Russia’s Ambassador to Serbia Aleksandr Konuzin has asked Belgrade to switch back street names to those of Russian soldiers that took part in the liberation of Belgrade during World War II, local media report.
The daily newspaper Blic speculates that the proposal comes ahead of a visit by Russian President Dmitry Medvedev to Serbia’s capital on 20 October, where he is expected to attend a ceremony marking the 65th anniversary of the liberation of Belgrade.
It writes that the request for changing the street names was made at a meeting called “Serbian people remember heroes”, which was held on Wednesday at the Russian House in Belgrade.
During the meeting, the Russian Ambassador reportedly said that following Belgrade’s liberation, many of the capital’s streets were given names of Soviet war heroes, noting that in the meantime the names of those streets were changed.
He nevertheless expressed satisfaction that people still call those streets by the names of the Soviet soldiers. Thus, for instance, Resavska street is still know by locals as Zhdanov, after the Russian general of the same name.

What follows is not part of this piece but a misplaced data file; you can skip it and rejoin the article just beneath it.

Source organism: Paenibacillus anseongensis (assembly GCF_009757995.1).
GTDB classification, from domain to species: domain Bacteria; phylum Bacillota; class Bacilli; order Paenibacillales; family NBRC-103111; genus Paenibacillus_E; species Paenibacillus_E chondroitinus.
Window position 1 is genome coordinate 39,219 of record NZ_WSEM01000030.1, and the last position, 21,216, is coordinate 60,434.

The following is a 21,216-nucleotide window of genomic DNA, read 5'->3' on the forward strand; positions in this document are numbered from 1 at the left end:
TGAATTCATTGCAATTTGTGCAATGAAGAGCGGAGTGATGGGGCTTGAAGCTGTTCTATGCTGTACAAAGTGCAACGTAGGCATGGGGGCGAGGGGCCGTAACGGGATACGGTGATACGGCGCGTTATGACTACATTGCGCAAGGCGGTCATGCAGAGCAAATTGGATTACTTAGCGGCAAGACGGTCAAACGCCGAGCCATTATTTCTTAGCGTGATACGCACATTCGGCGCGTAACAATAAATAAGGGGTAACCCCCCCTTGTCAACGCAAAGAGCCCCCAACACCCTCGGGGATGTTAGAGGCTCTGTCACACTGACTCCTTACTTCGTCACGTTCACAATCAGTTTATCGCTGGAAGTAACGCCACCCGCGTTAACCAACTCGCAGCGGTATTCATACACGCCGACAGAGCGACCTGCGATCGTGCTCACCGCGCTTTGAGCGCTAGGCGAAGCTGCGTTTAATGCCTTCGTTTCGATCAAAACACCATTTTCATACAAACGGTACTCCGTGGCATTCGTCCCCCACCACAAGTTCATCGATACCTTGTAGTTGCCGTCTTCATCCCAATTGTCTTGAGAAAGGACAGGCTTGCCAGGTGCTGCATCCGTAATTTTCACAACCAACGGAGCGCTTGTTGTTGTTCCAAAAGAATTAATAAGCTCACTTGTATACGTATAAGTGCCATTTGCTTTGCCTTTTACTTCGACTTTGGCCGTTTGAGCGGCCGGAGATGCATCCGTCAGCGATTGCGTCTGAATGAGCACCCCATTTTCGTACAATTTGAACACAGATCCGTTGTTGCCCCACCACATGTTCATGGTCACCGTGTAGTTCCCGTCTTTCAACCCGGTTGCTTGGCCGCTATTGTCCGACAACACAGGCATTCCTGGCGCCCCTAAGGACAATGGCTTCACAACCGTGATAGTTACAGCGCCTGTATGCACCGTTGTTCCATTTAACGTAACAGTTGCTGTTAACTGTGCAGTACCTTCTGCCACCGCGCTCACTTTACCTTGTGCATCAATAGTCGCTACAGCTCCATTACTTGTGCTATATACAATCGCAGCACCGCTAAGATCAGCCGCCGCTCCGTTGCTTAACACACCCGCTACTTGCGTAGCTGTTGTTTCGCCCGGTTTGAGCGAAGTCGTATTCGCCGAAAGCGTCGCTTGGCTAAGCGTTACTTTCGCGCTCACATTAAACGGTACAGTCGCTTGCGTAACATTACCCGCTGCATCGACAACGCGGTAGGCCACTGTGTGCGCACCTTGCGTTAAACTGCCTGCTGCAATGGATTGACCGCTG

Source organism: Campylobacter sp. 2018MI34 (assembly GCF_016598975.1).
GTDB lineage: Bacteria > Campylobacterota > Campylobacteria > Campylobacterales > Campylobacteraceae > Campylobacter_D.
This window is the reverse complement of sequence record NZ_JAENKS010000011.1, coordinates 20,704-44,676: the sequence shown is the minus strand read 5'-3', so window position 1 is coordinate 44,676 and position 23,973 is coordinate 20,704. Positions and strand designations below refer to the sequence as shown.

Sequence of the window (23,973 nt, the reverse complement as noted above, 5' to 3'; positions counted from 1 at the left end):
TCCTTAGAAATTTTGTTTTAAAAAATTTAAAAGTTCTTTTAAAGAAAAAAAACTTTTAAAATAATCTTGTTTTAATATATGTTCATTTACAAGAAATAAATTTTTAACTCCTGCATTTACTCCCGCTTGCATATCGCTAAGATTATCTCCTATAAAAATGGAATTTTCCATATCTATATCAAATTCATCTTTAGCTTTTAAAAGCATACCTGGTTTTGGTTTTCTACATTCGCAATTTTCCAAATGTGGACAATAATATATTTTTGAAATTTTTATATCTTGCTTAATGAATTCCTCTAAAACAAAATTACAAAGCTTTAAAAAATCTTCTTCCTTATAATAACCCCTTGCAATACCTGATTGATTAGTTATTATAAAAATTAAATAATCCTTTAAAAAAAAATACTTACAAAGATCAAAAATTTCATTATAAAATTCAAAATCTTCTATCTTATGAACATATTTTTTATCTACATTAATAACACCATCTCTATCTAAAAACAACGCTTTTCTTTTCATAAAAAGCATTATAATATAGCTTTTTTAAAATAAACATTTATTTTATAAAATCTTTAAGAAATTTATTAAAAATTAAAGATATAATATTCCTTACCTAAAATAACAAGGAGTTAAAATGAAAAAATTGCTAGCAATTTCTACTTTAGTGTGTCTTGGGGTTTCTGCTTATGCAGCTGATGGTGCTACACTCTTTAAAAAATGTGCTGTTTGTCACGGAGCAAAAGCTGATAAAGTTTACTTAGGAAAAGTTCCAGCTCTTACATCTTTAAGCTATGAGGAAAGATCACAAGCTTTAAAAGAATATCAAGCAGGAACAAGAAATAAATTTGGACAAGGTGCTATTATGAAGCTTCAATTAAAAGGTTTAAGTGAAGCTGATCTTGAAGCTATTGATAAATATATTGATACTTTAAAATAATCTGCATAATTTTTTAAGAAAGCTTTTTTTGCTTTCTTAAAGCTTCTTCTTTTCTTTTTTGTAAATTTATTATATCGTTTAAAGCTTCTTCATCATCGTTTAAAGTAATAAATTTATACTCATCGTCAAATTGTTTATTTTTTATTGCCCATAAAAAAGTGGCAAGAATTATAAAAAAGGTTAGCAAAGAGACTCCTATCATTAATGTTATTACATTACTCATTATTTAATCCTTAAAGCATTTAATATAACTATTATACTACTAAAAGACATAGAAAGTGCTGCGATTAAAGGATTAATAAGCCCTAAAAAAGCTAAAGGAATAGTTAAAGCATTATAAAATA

It is believed that after the Communists liberated Belgrade, it took them 48 hours to rename the city’s downtown streets. The city government in 1997 reverted these new names back to their pre-war names.
The president of the city’s commission for the naming of streets, Petar Djordjevic, confirmed for the daily that majority of Belgrade’s streets received their pre-war names in 1997. “I cannot claim that the names of all streets connected with Russia were changed then and I do not know what the reasons were,” he added.
In October, the Russian president will also attend a summit on his country’s strategic partnership with Serbia. According to a Kremlin statement, the presidents of the two countries will have an opportunity “to discuss all issues relating to bilateral cooperation”.